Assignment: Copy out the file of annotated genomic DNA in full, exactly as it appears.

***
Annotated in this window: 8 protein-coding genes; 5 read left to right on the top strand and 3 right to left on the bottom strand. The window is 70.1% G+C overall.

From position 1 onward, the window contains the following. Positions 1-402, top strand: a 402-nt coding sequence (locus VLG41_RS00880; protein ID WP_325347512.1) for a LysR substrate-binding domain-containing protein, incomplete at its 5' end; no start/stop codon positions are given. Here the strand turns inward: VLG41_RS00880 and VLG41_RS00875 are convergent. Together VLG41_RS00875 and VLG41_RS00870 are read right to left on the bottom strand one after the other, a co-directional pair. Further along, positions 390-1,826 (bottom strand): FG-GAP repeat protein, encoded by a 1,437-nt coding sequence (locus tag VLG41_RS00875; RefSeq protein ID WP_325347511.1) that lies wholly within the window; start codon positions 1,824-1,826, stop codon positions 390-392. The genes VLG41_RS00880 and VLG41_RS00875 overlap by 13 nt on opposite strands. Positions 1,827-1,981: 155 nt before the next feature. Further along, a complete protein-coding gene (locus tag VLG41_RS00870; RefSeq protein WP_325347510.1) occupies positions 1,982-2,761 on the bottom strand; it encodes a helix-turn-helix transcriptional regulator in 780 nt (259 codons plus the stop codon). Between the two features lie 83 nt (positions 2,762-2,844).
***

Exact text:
Annotated in this window: 8 protein-coding genes; 5 read left to right on the top strand and 3 right to left on the bottom strand. The window is 70.1% G+C overall.

From position 1 onward, the window contains the following. Positions 1-402, top strand: a 402-nt coding sequence (locus VLG41_RS00880; protein ID WP_325347512.1) for a LysR substrate-binding domain-containing protein, incomplete at its 5' end; no start/stop codon positions are given. Here the strand turns inward: VLG41_RS00880 and VLG41_RS00875 are convergent. Together VLG41_RS00875 and VLG41_RS00870 are read right to left on the bottom strand one after the other, a co-directional pair. Further along, positions 390-1,826 (bottom strand): FG-GAP repeat protein, encoded by a 1,437-nt coding sequence (locus tag VLG41_RS00875; RefSeq protein ID WP_325347511.1) that lies wholly within the window; start codon positions 1,824-1,826, stop codon positions 390-392. The genes VLG41_RS00880 and VLG41_RS00875 overlap by 13 nt on opposite strands. Positions 1,827-1,981: 155 nt before the next feature. Further along, a complete protein-coding gene (locus tag VLG41_RS00870; RefSeq protein WP_325347510.1) occupies positions 1,982-2,761 on the bottom strand; it encodes a helix-turn-helix transcriptional regulator in 780 nt (259 codons plus the stop codon). Between the two features lie 83 nt (positions 2,762-2,844).